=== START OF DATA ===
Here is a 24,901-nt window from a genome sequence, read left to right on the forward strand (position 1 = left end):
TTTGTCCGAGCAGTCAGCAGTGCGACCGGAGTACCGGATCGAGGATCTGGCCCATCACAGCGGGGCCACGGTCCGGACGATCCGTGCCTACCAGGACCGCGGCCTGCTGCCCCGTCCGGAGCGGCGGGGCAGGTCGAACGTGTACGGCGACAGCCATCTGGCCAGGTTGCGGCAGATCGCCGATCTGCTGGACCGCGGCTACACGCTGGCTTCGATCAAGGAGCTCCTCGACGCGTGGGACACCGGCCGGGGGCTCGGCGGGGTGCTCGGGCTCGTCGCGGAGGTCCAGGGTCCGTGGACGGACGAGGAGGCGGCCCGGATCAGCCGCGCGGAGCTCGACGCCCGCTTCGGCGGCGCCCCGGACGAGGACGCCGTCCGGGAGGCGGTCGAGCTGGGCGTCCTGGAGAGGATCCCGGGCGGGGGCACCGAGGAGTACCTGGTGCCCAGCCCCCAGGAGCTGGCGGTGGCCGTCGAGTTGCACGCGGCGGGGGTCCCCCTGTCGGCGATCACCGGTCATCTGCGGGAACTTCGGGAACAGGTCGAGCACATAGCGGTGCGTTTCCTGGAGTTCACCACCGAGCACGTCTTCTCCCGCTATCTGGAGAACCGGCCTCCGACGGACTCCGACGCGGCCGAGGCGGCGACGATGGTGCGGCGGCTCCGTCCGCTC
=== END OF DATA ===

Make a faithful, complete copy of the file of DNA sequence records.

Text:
Here is a 24,901-nt window from a genome sequence, read left to right on the forward strand (position 1 = left end):
TTTGTCCGAGCAGTCAGCAGTGCGACCGGAGTACCGGATCGAGGATCTGGCCCATCACAGCGGGGCCACGGTCCGGACGATCCGTGCCTACCAGGACCGCGGCCTGCTGCCCCGTCCGGAGCGGCGGGGCAGGTCGAACGTGTACGGCGACAGCCATCTGGCCAGGTTGCGGCAGATCGCCGATCTGCTGGACCGCGGCTACACGCTGGCTTCGATCAAGGAGCTCCTCGACGCGTGGGACACCGGCCGGGGGCTCGGCGGGGTGCTCGGGCTCGTCGCGGAGGTCCAGGGTCCGTGGACGGACGAGGAGGCGGCCCGGATCAGCCGCGCGGAGCTCGACGCCCGCTTCGGCGGCGCCCCGGACGAGGACGCCGTCCGGGAGGCGGTCGAGCTGGGCGTCCTGGAGAGGATCCCGGGCGGGGGCACCGAGGAGTACCTGGTGCCCAGCCCCCAGGAGCTGGCGGTGGCCGTCGAGTTGCACGCGGCGGGGGTCCCCCTGTCGGCGATCACCGGTCATCTGCGGGAACTTCGGGAACAGGTCGAGCACATAGCGGTGCGTTTCCTGGAGTTCACCACCGAGCACGTCTTCTCCCGCTATCTGGAGAACCGGCCTCCGACGGACTCCGACGCGGCCGAGGCGGCGACGATGGTGCGGCGGCTCCGTCCGCTC